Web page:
None of them knew the color of the sky. Their eyes glanced level, and were fastened upon the waves that swept toward them
There was a sudden tightening of muscles. There was some thinking.
"If we don't all get ashore—" said the captain. "If we don't all get ashore, I suppose you fellows know where to send news of my finish?"
Afterward the man might have had an impulse to shake his fist at the clouds: "Just you drown me, now, and then hear what I call you!"
When it came night, the white waves paced to and fro in the moonlight, and the wind brought the sound of the great sea's voice to the men on shore, and they felt that they could then be interpreters.
The Open Boat
CRITIQUE | THE TEXT
The four men and the sea
You could take Stephen Crane's "The Open Boat" and Ernest Hemingway's The Old Man and the Sea as, respectively, the start and culmination of a certain kind of American storytelling. Call it psychological realism, or hard-bitten modernism, or something else, but there's a real line of development here. It's not coincidental that Hemingway was a great admirer of Crane's work.
"The Open Boat" is still a terrific read. A "classic" you don't have to force yourself through. The plot is simple: four men are in a dinghy after their boat sank off the coast of Florida (a situation Crane himself had experienced).
The men are identified only by their occupations: the cook, the oiler, the correspondent and the injured captain. They are trying to row ashore through overwhelming waves that threaten to swamp them, but instead they get forced further out. A shark circles.
As in Hemingway's tale, great hopes are raised only to be crushed by indifferent nature. And, also, the real story is the minds of the boat's occupants.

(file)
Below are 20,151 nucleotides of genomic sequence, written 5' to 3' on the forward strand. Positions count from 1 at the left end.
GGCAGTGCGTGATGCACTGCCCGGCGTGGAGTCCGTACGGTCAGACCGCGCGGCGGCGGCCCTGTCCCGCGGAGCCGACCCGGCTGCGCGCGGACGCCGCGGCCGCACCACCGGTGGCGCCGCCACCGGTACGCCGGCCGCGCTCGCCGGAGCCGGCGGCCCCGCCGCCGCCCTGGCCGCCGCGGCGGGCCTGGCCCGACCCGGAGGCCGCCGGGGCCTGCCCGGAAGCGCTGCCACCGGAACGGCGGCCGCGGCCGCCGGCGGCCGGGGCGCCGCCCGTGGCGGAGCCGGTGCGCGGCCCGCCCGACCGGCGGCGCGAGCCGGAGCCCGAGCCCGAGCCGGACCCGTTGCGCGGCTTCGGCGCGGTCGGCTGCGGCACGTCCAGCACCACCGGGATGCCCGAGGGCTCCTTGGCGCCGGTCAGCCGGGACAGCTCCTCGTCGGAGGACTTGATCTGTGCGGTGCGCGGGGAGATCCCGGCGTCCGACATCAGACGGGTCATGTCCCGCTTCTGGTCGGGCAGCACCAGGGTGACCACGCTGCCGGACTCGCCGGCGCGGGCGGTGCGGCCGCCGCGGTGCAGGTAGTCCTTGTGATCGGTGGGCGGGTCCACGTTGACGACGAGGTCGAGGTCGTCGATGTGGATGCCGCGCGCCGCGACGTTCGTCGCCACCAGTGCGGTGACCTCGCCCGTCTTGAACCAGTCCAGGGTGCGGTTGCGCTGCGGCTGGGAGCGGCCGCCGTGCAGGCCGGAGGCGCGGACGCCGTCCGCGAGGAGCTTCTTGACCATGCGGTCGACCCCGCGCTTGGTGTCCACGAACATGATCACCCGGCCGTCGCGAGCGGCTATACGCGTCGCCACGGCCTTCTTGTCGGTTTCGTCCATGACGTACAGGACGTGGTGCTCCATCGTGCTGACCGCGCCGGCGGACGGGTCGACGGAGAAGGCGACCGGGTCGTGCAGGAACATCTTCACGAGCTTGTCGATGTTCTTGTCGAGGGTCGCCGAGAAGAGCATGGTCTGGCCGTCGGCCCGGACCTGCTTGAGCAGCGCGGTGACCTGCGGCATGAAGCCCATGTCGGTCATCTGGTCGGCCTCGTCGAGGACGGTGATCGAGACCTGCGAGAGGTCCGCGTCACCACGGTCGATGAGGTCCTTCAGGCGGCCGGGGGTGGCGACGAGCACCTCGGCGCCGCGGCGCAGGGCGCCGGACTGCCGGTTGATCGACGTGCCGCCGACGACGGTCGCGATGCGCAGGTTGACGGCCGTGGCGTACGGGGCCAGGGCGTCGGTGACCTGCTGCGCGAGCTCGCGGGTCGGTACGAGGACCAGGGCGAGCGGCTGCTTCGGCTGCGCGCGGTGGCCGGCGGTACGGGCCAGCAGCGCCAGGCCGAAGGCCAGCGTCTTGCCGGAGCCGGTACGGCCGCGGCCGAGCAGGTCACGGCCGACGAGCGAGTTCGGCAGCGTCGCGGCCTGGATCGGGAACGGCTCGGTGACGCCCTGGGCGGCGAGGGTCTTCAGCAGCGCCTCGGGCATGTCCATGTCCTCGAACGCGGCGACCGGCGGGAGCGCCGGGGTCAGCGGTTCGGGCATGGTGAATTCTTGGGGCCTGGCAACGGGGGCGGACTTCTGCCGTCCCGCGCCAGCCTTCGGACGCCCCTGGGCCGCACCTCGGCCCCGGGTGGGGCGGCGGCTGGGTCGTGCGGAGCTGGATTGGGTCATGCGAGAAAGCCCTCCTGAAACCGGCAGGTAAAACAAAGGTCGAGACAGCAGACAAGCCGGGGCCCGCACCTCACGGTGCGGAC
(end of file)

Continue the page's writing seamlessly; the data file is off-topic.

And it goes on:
It's interesting to note the differences though. Crane in 1898 is, as might be expected, less sophisticated in his psychological approach. We are told directly the states of the men's minds—their desperation, their angers, their railing against fate, their fatigue—rather than infer this from their random thoughts, as we do with Hemingway's fisherman five decades later. The correspondent, the "Open Boat" character whose point of view we share, is obviously a stand-in for the author, while in The Old Man and the Sea the author is never there; once on the sea, only the old man exists with the elements.
In Crane's story, everything focuses on the matter at hand, the fight against the elements. We know nothing else about the characters apart from their professions.
In Hemingway's we get the entire man, his most profound thoughts about life as well as his most trivial and practical concerns, everything that passes through his mind. True, it's a novella, while "Open Boat" is a short story and therefore must be more focused. But even so, this illustrates a development in the modern story: a growing use of miscellaneous thoughts and events to create an impressionistic canvas. Hemingway needs the space to let his character and environment breathe, take shape, while Crane has us holding our breath, never straying from the central crisis, until the last line.
Both approaches are valid, of course. They are on the same spectrum of the developing short story—American form. Being so immersed in modernist and post-modern writing these days, a reader may find refreshing to occasionally read the more direct style from the early days of this movement.
"The Open Boat" is found in many anthologies, but your best choice may be The Open Boat and Other Stories, which also includes Crane's neglected first short novel, Maggie: A Girl of the Streets and two other great Crane stories, "The Blue Hotel" and "The Bride Comes to Yellow Sky".
— Eric McMillan
CRITIQUE | THE TEXT